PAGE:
Beware of “Average” Home Prices or Appreciation Rates

September 22, 2015

Westcoe Realtors, Riverside California…It really doesn’t matter where you turn…internet, TV, newspaper…there is always some source that is ready to tell you about the “averages” for home prices or appreciation rates for your area.  We live in a micro-wave society, where we want simple answers right now…even when they are misleading.

Allow us to explain…at least when it comes to real estate.

 

Let’s start with the average price of a home in our area…Riverside.

 

When a source digests whatever statistics they explore to come up with an average price for a home in our city, it doesn’t matter what number they end up with…it will be wrong.

 

As an example, we have areas of our city where the homes run in the $300,000 range, and we have areas of our city where they run in the $800,000 range.  How in the world are you supposed to average these two areas?  Oh yeah…you could add them together and then divide by 2, and come up with an average of $550,000, but then you would now have 3 numbers that don’t make any sense.

 

So…first rule of averages for a city…it depends on where you are looking in said city.

 

The smaller the geographic area, the more accurate the “average”.  The problem with the media however is that they need a wide area for their articles.  Reporting on a small neighborhood is not as attractive to them as quoting and “average” for a larger city.  Hence, you get a misleading number the larger the area.

 

Think of trying to find the average home price for the combined areas of Riverside and Orange Counties.  There is no way that an average home price for this area would make any sense in the real world

When it comes to home appreciation “averages”, not only must you narrow your geographic area as noted above, but you must factor in the price range you are discussing.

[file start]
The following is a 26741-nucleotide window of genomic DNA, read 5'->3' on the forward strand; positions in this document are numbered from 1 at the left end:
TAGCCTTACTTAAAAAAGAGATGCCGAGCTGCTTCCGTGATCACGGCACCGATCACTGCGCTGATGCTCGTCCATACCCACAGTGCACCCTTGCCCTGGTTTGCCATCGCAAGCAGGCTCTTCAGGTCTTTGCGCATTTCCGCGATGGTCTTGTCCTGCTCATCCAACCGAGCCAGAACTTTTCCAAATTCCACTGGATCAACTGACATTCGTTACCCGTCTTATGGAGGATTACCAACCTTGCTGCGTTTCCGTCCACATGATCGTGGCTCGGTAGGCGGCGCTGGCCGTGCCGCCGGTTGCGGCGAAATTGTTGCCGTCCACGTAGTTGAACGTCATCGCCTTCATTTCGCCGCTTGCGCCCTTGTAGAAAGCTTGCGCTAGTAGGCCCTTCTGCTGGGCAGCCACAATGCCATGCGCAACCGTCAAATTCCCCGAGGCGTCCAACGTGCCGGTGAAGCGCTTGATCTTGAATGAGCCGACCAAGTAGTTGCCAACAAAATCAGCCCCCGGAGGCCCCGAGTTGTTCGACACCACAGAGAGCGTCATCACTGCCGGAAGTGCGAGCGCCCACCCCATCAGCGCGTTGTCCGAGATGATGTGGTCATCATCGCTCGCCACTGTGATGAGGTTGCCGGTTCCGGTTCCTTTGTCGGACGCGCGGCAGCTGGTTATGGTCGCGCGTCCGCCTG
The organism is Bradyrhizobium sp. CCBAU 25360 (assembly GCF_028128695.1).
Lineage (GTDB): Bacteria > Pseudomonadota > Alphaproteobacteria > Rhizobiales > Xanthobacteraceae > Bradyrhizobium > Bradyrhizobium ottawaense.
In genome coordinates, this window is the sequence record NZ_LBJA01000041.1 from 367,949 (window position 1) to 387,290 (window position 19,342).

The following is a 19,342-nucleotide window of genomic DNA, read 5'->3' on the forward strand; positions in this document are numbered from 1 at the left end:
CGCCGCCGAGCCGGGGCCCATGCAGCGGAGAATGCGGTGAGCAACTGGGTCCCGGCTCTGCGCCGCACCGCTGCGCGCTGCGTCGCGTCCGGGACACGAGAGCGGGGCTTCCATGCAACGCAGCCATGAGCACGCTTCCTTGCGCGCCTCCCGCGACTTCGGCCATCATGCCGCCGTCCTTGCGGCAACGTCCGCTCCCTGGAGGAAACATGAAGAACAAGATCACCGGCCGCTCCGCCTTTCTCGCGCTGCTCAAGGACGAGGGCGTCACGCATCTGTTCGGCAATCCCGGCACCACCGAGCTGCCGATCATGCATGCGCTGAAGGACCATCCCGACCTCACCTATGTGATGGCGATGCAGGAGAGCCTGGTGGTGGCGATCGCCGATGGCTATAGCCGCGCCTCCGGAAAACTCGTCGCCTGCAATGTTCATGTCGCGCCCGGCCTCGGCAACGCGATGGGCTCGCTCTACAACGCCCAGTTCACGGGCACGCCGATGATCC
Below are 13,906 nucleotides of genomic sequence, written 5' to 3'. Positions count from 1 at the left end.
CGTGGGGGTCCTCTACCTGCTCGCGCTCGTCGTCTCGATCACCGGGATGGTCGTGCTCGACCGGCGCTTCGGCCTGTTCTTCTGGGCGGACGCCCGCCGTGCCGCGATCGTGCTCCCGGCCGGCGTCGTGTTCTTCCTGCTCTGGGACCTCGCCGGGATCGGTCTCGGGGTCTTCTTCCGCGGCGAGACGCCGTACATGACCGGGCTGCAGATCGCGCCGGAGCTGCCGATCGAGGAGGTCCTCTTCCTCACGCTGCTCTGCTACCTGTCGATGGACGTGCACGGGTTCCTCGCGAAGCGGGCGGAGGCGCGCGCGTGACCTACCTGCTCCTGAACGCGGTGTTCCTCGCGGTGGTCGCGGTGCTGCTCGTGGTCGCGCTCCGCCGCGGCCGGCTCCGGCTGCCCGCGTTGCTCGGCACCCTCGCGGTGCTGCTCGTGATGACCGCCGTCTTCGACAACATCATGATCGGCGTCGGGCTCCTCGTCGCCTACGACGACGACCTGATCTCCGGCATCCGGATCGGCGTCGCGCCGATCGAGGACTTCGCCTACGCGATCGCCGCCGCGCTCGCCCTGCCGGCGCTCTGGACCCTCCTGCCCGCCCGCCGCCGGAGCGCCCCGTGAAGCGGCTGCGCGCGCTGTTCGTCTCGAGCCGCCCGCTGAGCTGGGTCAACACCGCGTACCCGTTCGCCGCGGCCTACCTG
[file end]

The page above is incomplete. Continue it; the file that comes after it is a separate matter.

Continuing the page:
In the real world of real estate, homes in the lower price ranges appreciate at a higher rate than homes of a higher price range.  Why?  Simple…there are more buyers able to purchase at the lower range than the higher.  Hence, more sales, more competition, more bidding, and therefore quicker price rises.

 

However, never yet have we seen any sort of qualifier when the media says that homes appreciated a certain percent depending on their price range.

 

Any local Realtor worth their lockbox key understands how this works…so when a potential client wants to know the average appreciation rate on a home, the Realtor must know the approximate neighborhood of the inquiry to ascertain the approximate price range…and then they can quote a figure that will be far more accurate than just taking some rate for the entire city.

 

So what is the moral of this story?

 

It would be that the next time you are hearing about the average price of a home (or the average appreciation rate) in your city, take it with a very large grain of sand.  These types of numbers might make for good cocktail conversation, but when it comes to getting real, you need to narrow the field down far more than the media information.

 

Or put it this way…the average weight of a horse jockey (approximately 125 lbs) and an NFL offensive lineman (approximately 300 lbs), when combined, is 212.5 pounds.  Do you want want this “212.5 ” pound person either riding your horse, or blocking for your favorite football team?

 

Averages…good copy, but poor predictors if not narrowed down.

 

As always, thanks for reading our blog, and let us know if there is anything you would like to see discuss in this space.

 

 

 

 

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